I have always benefited from following the blogs of thought leaders and practitioners in the areas of leadership and executive coaching. Ed Batista , Leadership Coach at Stanford’s Graduate School of Business has an extremely useful data-packed post in his blog. This is about a study conducted by the Harvard Business Review on executive coaching.
At the coaching session we discussed how the coachee was progressing since we last met. The conversation got around to a problem she still faced. ” It’s getting to be very difficulty to motivate this chap in my team” she said. ” I am trying to motivate him but it doesn’t seem to work”. I asked her to reflect on all that she had done. At the end of the session, she suddenly remarked ” You know something. I feel there is just so much I can do. At the end of the day, he has to motivate himself”. This was an important realization. We can’t motivate others but we can create an environment and work conditions in which they feel motivated.
At the first signs of a downturn, up goes the cry “Cut Costs”. But how? By reducing people? By vacating markets? By thinking here and now and hell with the long term? Different organizations react differently to the challenge of cutting costs. What would be the worst way to cut costs-and the best?
Truly, simplicity is the key to effective communication. It is admirable that some people have the skill to convey complex concepts in simple, yet effective terms. One such example is a slim volume ( just 185 pages) by Donald R. Keough. Mr. Keough, in his time, was rated as one of America’s most effective executives and served the Coca-Cola Company for many decades, retiring as the President in 1993. He is now the Chairman of the Board of Allen & Company, a New York based investment bank.
What’s the job of your leadership team? You may say this is pretty obvious. But -is it? Are they on the same page as regards what they need to focus on? In any case, when was the last time you had a conversation with them about what you expected of them? What, anyway, should a senior executive do? In times of economic crisis when the business prospects of many organizations are shaky to say the least, it is probably the best time to do some introspection on this. These and more thoughts come to me prompted by a recent blog post by Peter Roche. I found this to be very pertinent. He writes in his blog on Executive Coaching about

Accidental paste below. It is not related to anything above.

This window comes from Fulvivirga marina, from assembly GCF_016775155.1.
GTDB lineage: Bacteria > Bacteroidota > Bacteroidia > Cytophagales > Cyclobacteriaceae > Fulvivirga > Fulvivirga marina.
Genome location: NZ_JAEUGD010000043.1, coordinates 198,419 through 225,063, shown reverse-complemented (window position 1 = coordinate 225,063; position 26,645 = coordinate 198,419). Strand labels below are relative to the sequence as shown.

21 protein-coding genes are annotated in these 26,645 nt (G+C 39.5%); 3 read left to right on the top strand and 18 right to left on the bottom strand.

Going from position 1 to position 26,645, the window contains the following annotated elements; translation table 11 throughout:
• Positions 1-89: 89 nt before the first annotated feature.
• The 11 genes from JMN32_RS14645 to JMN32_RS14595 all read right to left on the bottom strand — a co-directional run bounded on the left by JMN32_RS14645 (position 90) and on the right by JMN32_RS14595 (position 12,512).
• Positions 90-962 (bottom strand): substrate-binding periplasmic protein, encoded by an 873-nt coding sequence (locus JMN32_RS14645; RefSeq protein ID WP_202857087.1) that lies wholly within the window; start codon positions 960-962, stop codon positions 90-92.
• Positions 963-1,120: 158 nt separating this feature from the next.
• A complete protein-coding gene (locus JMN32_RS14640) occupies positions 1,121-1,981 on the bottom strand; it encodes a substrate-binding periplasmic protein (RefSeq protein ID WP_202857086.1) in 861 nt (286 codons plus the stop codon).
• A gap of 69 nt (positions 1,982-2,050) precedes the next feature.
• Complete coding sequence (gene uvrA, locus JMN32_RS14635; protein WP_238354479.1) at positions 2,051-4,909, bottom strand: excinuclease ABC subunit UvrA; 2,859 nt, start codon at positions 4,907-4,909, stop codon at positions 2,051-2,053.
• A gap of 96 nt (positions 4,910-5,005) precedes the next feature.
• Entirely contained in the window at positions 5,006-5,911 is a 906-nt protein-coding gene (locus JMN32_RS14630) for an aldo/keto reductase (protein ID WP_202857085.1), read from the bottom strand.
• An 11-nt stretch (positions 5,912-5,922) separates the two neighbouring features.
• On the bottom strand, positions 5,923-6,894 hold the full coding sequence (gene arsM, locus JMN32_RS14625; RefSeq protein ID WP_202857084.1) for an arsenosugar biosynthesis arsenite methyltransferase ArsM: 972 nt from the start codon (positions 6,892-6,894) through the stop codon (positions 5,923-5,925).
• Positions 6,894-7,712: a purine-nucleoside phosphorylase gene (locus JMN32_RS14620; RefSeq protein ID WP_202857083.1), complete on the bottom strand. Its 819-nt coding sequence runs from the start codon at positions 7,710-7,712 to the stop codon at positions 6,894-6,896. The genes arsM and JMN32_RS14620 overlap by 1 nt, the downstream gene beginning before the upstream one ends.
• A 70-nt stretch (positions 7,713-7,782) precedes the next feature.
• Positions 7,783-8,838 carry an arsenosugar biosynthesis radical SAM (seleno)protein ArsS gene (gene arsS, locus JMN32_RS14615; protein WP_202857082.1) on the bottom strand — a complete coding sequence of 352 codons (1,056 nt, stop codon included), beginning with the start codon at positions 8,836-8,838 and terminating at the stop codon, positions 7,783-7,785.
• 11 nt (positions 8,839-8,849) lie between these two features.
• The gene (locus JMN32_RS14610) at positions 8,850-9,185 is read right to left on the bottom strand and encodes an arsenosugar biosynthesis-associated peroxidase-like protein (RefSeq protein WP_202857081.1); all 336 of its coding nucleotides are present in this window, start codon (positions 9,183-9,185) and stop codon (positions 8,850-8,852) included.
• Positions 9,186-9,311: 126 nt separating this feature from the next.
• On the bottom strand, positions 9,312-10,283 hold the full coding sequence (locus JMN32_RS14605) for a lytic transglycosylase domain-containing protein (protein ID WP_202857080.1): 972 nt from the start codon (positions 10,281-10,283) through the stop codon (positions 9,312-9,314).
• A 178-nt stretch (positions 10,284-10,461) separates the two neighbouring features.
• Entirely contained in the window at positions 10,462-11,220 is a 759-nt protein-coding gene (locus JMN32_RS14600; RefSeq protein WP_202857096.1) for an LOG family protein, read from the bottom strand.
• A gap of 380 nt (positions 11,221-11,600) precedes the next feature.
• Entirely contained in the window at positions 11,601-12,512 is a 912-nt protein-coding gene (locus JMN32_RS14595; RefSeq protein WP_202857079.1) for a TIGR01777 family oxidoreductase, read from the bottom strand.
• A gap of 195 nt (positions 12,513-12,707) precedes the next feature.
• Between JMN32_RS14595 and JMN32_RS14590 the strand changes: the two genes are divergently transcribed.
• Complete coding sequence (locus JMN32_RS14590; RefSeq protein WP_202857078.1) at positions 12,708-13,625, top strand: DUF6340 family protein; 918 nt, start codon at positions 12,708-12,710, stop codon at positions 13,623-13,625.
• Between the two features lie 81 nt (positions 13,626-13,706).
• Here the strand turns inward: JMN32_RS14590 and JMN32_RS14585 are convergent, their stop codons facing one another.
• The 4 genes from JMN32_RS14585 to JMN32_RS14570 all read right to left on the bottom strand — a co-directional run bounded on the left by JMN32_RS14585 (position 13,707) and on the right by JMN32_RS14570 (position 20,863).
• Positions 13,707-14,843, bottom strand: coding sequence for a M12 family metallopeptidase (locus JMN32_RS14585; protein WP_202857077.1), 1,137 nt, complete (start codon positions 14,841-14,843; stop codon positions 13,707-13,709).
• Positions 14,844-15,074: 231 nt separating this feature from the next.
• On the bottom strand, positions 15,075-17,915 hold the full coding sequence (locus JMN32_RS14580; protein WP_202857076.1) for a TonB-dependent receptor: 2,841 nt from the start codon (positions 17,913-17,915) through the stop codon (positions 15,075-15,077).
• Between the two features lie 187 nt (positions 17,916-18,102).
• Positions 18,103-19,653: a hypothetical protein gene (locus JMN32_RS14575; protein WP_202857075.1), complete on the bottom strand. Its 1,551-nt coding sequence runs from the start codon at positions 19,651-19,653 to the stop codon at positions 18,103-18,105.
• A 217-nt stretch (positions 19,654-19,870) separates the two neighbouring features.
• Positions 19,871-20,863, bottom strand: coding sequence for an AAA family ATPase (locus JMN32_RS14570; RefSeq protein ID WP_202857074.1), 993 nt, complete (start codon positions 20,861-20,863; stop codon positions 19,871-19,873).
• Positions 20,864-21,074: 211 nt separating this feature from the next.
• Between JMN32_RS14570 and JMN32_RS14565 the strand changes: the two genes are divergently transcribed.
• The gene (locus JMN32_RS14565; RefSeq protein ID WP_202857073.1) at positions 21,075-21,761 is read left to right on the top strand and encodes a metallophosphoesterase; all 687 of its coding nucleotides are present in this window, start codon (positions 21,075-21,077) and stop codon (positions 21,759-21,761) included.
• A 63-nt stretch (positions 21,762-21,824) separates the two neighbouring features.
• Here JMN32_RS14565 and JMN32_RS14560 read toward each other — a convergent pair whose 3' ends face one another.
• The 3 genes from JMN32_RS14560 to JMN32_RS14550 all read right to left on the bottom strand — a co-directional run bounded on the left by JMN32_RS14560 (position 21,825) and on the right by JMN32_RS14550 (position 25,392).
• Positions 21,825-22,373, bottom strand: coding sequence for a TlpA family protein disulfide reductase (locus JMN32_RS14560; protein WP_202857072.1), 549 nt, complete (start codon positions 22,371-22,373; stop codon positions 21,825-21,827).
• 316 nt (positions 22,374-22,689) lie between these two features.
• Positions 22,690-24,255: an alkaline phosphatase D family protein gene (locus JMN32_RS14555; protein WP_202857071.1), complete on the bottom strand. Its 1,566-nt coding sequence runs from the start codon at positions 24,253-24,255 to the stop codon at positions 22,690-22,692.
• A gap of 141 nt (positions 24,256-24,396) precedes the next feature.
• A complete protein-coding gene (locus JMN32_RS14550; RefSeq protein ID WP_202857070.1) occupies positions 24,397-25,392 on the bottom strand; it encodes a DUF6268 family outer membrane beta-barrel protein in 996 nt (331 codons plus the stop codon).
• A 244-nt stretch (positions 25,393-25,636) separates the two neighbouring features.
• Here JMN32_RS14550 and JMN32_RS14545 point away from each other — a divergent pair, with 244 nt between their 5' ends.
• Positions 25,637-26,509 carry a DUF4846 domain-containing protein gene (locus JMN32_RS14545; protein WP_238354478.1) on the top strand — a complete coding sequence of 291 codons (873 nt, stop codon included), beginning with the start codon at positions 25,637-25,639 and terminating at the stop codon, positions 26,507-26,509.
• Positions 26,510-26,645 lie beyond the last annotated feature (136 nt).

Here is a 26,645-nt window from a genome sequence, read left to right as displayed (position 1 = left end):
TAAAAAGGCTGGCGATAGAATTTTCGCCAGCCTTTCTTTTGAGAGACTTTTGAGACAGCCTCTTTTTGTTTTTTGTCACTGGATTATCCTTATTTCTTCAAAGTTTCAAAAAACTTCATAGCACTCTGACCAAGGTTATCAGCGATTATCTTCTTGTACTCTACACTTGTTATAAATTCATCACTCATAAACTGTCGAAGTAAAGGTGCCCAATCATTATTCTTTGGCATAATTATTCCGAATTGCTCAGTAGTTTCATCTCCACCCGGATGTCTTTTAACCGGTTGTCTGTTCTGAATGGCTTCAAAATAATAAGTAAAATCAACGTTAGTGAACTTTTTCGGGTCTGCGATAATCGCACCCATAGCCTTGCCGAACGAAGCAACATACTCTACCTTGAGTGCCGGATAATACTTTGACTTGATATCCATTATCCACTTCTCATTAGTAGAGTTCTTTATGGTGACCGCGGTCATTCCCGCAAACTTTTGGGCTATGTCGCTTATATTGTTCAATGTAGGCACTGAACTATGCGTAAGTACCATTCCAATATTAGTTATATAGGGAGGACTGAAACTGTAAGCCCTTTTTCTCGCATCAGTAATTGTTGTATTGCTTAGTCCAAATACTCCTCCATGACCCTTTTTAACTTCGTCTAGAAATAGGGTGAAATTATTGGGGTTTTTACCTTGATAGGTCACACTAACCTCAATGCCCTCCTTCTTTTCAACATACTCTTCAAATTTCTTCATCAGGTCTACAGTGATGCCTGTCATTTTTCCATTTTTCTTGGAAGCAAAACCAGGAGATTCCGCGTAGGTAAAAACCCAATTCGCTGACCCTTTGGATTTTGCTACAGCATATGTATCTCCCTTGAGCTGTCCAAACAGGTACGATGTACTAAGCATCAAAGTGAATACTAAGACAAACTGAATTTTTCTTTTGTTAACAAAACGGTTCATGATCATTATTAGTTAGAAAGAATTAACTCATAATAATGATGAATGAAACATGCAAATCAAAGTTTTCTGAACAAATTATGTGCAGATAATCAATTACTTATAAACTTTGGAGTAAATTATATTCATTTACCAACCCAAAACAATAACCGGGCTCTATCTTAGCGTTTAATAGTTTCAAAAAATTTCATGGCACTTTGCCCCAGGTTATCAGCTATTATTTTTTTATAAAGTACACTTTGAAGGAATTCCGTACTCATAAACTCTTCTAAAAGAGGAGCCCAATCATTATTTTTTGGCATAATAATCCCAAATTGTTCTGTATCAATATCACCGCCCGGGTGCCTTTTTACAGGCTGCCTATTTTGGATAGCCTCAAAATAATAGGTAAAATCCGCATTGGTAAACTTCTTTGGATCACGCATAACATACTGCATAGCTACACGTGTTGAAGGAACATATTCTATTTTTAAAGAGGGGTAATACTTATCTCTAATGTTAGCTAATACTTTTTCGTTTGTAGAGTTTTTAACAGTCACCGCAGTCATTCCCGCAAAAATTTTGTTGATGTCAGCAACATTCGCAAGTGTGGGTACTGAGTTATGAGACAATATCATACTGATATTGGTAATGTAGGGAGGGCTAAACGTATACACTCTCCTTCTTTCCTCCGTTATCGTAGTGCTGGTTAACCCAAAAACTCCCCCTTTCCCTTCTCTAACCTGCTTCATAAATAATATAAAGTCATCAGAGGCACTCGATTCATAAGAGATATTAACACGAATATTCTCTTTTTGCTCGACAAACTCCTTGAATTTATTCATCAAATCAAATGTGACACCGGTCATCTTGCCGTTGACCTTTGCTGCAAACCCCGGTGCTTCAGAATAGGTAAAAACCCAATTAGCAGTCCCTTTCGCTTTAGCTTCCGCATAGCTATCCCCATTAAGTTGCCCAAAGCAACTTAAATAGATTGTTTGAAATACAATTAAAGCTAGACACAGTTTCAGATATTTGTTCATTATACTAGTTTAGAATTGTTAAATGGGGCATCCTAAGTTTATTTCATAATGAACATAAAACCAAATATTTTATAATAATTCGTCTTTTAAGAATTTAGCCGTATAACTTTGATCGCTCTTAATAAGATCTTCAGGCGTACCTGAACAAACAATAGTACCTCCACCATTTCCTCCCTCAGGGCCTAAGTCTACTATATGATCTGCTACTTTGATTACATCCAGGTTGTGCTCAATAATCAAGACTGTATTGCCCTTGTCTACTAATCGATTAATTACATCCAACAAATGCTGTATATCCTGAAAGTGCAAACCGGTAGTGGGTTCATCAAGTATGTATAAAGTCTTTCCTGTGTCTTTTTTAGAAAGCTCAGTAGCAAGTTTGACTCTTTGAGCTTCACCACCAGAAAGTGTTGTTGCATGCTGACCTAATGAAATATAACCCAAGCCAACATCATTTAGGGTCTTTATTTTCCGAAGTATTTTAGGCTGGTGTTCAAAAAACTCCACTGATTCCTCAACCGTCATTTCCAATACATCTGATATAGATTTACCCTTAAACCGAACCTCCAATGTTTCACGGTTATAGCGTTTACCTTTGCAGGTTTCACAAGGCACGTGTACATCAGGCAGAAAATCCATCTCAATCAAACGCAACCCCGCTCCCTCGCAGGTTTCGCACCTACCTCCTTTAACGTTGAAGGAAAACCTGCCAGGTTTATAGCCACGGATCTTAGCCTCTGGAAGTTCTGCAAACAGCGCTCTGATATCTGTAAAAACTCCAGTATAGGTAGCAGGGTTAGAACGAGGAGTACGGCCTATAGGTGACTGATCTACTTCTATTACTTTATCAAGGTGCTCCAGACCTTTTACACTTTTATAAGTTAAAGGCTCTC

For decades now, by and large India has been stuck with the “Can’t Deliver On Time” syndrome. And no, I am not talking of babies because with a population of more than 1.1 billion people perhaps that’s one thing we are delivering on time. I am delighted that recent projects have shown that all this can change and we are capable of delivering complex projects on time. A case in point is the Delhi Metro. It reached its targets thanks to a sprightly 76 year old man called Dr. E Sreedharan, Managing Director of the Delhi Metro Rail Corporation.
For the last few days, one name is making waves for the wrong reasons in business circles- Lehman Brothers , which was compelled to declare bankruptcy. A development that no one would have foreseen a few months ago.. The impact of the bad news in Lehman has impacted people in different parts of the globe in many ways. In Mumbai, India employees of the Lehman BPO ( about 1500-1700) have reportedly been asked to look for alternate employment next month. In the US, it appears that Barclays may be interested in buying up some parts of Lehman like the North American investment banking and capital markets business for $250 million in cash.
In a recent conference I was struck by the differences between two executives. Executive A – for he shall remain nameless- came across as a live wire. Though he was about 40 years old, data spewed forth like a machine gun. It was very evident that he had his facts and figures on his finger tips. Answers to queries were answered with confidence and they came at a well modulated speed- neither too fast nor too slow. He was alert, maintained good eye contact and made a very favorable impression.
Executive B – who shall also not be named- was a different story altogether. Although he had been on the job longer than A, he was groping for details. His answers were not fluent. They were halting and it appeared that he was straining to put things together in his mind before making a point or answering a question.